Russia in milestone oil pipeline supply to China

MOSCOW Sat Jan 1, 2011 5:50am EST

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MOSCOW (Reuters) - Russia, the world's top crude exporter, said it had begun scheduled oil shipments to China via an East Siberian link on Saturday as the Kremlin cements ties with its energy-hungry neighbor.

So far, Russia's 50,000-km oil pipeline network has been concentrated in West Siberia and run toward Europe.

With the commissioning of the Eastern Siberia - Pacific Ocean pipeline (ESPO), Moscow is carving out a large chunk of the world's second-largest energy consumers' market.

"The shipments started at 0030 (4:30 p.m. EST on Friday). We plan to pump 1.3 million tonnes of oil in January," Igor Dyomin, a spokesman for Russian oil pipeline monopoly Transneft, told Reuters.

According to the final schedule for crude oil exports and transit, in January-March 2011, Russia will ship 3.68 million tonnes of oil to China via ESPO.

An annual plan envisages the supply of 15 million tonnes (300,000 barrels per day). Many oil market participants expected it would effectively double Russian sales to China, which totaled 12.8 million tonnes (308,000 bpd) in the first 10 months of 2010.

Transneft started to ship the barrels along the first stage of the pipeline, which runs in a 2,757-km arch above Lake Baikal. So far the oil had been transported only by rail to the Pacific port of Kozmino.

On Saturday, the crude flowed to Daqing in China from Russia's Skovorodino via the pipeline.

When the 4,070-km the pipeline's second stage is finished in 2013, it will be the world's longest. At a cost of $25 billion, it dwarfs all other infrastructure projects in post-Soviet Russia.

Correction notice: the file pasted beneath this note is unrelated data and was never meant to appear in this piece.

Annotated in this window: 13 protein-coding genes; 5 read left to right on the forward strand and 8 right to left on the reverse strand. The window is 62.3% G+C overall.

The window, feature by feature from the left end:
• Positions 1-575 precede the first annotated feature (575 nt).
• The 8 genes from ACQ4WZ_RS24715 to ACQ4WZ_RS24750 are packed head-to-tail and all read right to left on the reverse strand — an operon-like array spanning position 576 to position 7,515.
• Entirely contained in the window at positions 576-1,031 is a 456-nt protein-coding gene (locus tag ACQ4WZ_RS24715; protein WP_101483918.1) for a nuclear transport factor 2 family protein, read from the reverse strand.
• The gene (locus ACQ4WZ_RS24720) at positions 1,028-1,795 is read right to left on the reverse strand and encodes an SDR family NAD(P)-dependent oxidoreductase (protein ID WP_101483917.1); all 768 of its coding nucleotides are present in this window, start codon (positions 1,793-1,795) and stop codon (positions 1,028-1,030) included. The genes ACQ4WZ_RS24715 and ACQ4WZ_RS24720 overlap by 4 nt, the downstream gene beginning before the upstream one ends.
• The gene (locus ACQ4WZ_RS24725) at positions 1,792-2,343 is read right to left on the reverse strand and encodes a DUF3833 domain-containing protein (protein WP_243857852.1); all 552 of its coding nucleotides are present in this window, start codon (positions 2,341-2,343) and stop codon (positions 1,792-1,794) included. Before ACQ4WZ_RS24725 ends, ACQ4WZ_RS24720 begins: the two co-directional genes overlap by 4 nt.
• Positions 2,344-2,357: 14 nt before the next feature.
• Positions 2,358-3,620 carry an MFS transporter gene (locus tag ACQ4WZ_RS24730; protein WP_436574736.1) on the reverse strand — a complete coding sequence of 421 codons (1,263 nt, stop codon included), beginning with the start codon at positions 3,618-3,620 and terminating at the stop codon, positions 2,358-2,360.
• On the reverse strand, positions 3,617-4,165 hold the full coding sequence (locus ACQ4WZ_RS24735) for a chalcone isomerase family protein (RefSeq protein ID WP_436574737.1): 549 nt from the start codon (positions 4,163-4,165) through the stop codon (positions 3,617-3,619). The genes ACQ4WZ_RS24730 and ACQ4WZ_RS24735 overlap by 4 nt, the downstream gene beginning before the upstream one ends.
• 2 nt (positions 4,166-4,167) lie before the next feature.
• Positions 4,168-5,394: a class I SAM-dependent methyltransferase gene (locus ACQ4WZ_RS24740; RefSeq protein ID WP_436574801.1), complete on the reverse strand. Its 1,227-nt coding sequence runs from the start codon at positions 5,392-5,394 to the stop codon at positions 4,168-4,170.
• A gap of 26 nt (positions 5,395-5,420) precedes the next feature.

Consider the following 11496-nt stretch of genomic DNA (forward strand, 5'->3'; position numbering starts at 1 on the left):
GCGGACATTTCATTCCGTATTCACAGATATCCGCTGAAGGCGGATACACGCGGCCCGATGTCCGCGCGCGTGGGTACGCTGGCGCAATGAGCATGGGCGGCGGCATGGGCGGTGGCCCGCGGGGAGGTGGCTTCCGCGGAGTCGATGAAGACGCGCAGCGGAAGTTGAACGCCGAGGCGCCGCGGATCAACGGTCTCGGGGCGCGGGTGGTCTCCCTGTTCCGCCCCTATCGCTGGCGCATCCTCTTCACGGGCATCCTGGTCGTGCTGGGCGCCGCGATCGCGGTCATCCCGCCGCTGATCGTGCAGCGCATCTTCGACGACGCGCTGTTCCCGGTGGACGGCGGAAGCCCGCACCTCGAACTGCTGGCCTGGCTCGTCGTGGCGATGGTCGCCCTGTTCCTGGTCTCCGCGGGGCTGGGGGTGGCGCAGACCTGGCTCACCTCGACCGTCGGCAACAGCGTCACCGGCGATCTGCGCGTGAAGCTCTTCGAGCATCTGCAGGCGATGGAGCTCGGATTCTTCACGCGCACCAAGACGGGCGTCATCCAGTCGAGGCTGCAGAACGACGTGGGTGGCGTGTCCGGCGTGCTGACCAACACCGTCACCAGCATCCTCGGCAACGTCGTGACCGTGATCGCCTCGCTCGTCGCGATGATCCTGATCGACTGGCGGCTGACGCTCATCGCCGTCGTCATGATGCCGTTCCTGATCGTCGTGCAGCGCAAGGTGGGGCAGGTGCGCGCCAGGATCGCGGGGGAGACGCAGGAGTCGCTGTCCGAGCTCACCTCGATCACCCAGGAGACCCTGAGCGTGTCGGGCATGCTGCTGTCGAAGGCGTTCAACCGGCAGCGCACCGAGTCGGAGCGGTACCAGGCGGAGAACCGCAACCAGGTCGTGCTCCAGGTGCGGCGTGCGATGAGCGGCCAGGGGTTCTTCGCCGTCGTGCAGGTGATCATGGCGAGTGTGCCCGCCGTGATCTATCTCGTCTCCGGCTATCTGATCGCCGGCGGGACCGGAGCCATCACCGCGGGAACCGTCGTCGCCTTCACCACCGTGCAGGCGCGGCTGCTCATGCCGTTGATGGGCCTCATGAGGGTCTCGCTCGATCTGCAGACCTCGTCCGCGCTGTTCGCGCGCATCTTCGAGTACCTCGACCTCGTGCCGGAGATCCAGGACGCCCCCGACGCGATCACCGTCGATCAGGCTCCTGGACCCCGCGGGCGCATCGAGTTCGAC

Russian state oil firm Rosneft has been sending oil to China by rail ever since it bought the biggest unit of defunct oil giant Yukos six years ago. The purchase was facilitated by a $6 billion loan from China, which effectively prepaid $17 per barrel for 48.4 million tonnes of oil.

That contract ran out this year, and Rosneft decided not to extend it, citing the low selling price.

(Reporting by Vladimir Soldatkin; editing by Philippa Fletcher)

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Comments (4)
bao wrote:
Good for Russia and China. Looks like communism will rule in the new year as it did in the last.

Jan 01, 2011 6:05pm EST  --  Report as abuse
Non-OPEC suppliers (with 60% of all traded oil) will continue to take the lead in 2011 while OPEC suppliers see thgeir reserves and supplies shrink. Inflation and economic decline in the west will continue unabated and the result will see a collapse of the fiat-money system and financial industries. Peak-oil will hit the front pages.

Jan 01, 2011 10:05pm EST  --  Report as abuse
iq160 wrote:
“bao” is either an idiot or commie himself. Neither Russia nor China have “communist” systems. China has a market driven economy as long as the public doesn’t push for political reforms. Russia is a corrupt version of crony capitalism where favored political operatives are given dominant positions and left to pay their bribes in piece.

As for “fiat money systems” what money system isn’t a fiat system? It’s clear that the author of that comment doesn’t understand that money really is. It is a representation of one’s productivity as a part of the whole. It allows the exchange of one’s efforts with another’s efforts in a complex economy (beyond simple trade and barter). Work output (and not govt redistribution) is what creates food, housing and everything else we take for granted. Political systems do NOT create anything, quite the opposite, they destroy the work ethic.

Jan 02, 2011 4:11am EST  --  Report as abuse
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